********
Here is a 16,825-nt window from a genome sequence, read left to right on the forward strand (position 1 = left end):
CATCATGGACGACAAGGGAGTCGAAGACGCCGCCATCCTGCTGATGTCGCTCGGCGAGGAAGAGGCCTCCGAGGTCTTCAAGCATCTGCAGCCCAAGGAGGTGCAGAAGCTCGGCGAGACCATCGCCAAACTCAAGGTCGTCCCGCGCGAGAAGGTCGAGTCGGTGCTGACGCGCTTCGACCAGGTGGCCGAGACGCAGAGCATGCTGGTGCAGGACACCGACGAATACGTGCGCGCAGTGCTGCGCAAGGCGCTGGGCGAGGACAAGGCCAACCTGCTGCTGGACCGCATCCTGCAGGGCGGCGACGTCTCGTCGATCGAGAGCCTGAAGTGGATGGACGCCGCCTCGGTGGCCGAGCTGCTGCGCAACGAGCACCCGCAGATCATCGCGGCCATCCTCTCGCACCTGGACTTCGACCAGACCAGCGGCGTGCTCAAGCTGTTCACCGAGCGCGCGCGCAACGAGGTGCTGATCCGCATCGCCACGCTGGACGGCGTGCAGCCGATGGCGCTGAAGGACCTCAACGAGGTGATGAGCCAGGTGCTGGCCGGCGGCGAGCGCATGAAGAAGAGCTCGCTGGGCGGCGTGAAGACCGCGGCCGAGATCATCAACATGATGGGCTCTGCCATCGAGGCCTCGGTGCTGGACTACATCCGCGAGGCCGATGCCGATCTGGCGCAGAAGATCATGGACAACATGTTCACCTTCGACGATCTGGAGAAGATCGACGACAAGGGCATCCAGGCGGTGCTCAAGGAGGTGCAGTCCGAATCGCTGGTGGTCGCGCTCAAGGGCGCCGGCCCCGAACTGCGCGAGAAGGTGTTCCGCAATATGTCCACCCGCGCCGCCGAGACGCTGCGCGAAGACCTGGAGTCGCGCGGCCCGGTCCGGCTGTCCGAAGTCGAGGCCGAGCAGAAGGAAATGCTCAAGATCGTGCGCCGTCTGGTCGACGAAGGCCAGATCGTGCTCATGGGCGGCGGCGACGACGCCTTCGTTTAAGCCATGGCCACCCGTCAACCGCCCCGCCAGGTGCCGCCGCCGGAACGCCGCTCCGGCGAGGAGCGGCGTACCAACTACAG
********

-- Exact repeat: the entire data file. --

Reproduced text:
Here is a 16,825-nt window from a genome sequence, read left to right on the forward strand (position 1 = left end):
CATCATGGACGACAAGGGAGTCGAAGACGCCGCCATCCTGCTGATGTCGCTCGGCGAGGAAGAGGCCTCCGAGGTCTTCAAGCATCTGCAGCCCAAGGAGGTGCAGAAGCTCGGCGAGACCATCGCCAAACTCAAGGTCGTCCCGCGCGAGAAGGTCGAGTCGGTGCTGACGCGCTTCGACCAGGTGGCCGAGACGCAGAGCATGCTGGTGCAGGACACCGACGAATACGTGCGCGCAGTGCTGCGCAAGGCGCTGGGCGAGGACAAGGCCAACCTGCTGCTGGACCGCATCCTGCAGGGCGGCGACGTCTCGTCGATCGAGAGCCTGAAGTGGATGGACGCCGCCTCGGTGGCCGAGCTGCTGCGCAACGAGCACCCGCAGATCATCGCGGCCATCCTCTCGCACCTGGACTTCGACCAGACCAGCGGCGTGCTCAAGCTGTTCACCGAGCGCGCGCGCAACGAGGTGCTGATCCGCATCGCCACGCTGGACGGCGTGCAGCCGATGGCGCTGAAGGACCTCAACGAGGTGATGAGCCAGGTGCTGGCCGGCGGCGAGCGCATGAAGAAGAGCTCGCTGGGCGGCGTGAAGACCGCGGCCGAGATCATCAACATGATGGGCTCTGCCATCGAGGCCTCGGTGCTGGACTACATCCGCGAGGCCGATGCCGATCTGGCGCAGAAGATCATGGACAACATGTTCACCTTCGACGATCTGGAGAAGATCGACGACAAGGGCATCCAGGCGGTGCTCAAGGAGGTGCAGTCCGAATCGCTGGTGGTCGCGCTCAAGGGCGCCGGCCCCGAACTGCGCGAGAAGGTGTTCCGCAATATGTCCACCCGCGCCGCCGAGACGCTGCGCGAAGACCTGGAGTCGCGCGGCCCGGTCCGGCTGTCCGAAGTCGAGGCCGAGCAGAAGGAAATGCTCAAGATCGTGCGCCGTCTGGTCGACGAAGGCCAGATCGTGCTCATGGGCGGCGGCGACGACGCCTTCGTTTAAGCCATGGCCACCCGTCAACCGCCCCGCCAGGTGCCGCCGCCGGAACGCCGCTCCGGCGAGGAGCGGCGTACCAACTACAG